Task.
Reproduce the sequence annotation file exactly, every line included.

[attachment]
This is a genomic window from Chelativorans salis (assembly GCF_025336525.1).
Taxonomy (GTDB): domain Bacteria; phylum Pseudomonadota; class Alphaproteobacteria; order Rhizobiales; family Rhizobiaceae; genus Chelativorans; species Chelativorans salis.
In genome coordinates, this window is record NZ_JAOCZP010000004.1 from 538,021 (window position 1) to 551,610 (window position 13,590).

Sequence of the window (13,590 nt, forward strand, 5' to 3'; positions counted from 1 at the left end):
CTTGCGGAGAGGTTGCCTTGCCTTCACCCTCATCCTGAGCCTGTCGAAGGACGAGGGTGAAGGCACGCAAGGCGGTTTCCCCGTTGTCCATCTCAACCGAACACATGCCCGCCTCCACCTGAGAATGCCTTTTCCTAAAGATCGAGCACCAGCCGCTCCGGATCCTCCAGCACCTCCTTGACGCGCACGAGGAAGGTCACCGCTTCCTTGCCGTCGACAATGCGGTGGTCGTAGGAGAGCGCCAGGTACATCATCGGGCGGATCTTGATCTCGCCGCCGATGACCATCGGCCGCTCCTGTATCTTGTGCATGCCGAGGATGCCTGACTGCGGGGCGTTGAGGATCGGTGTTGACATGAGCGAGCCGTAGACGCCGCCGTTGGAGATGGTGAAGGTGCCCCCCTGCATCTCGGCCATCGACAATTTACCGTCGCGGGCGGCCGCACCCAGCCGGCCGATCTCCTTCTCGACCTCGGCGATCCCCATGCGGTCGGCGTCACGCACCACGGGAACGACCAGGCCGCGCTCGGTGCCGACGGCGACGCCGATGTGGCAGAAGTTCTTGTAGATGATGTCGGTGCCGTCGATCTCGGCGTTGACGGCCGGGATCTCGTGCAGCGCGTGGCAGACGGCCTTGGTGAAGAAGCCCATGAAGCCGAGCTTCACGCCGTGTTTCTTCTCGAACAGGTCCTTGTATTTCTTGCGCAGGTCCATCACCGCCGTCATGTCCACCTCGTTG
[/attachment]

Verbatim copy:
This is a genomic window from Chelativorans salis (assembly GCF_025336525.1).
Taxonomy (GTDB): domain Bacteria; phylum Pseudomonadota; class Alphaproteobacteria; order Rhizobiales; family Rhizobiaceae; genus Chelativorans; species Chelativorans salis.
In genome coordinates, this window is record NZ_JAOCZP010000004.1 from 538,021 (window position 1) to 551,610 (window position 13,590).

Sequence of the window (13,590 nt, forward strand, 5' to 3'; positions counted from 1 at the left end):
CTTGCGGAGAGGTTGCCTTGCCTTCACCCTCATCCTGAGCCTGTCGAAGGACGAGGGTGAAGGCACGCAAGGCGGTTTCCCCGTTGTCCATCTCAACCGAACACATGCCCGCCTCCACCTGAGAATGCCTTTTCCTAAAGATCGAGCACCAGCCGCTCCGGATCCTCCAGCACCTCCTTGACGCGCACGAGGAAGGTCACCGCTTCCTTGCCGTCGACAATGCGGTGGTCGTAGGAGAGCGCCAGGTACATCATCGGGCGGATCTTGATCTCGCCGCCGATGACCATCGGCCGCTCCTGTATCTTGTGCATGCCGAGGATGCCTGACTGCGGGGCGTTGAGGATCGGTGTTGACATGAGCGAGCCGTAGACGCCGCCGTTGGAGATGGTGAAGGTGCCCCCCTGCATCTCGGCCATCGACAATTTACCGTCGCGGGCGGCCGCACCCAGCCGGCCGATCTCCTTCTCGACCTCGGCGATCCCCATGCGGTCGGCGTCACGCACCACGGGAACGACCAGGCCGCGCTCGGTGCCGACGGCGACGCCGATGTGGCAGAAGTTCTTGTAGATGATGTCGGTGCCGTCGATCTCGGCGTTGACGGCCGGGATCTCGTGCAGCGCGTGGCAGACGGCCTTGGTGAAGAAGCCCATGAAGCCGAGCTTCACGCCGTGTTTCTTCTCGAACAGGTCCTTGTATTTCTTGCGCAGGTCCATCACCGCCGTCATGTCCACCTCGTTG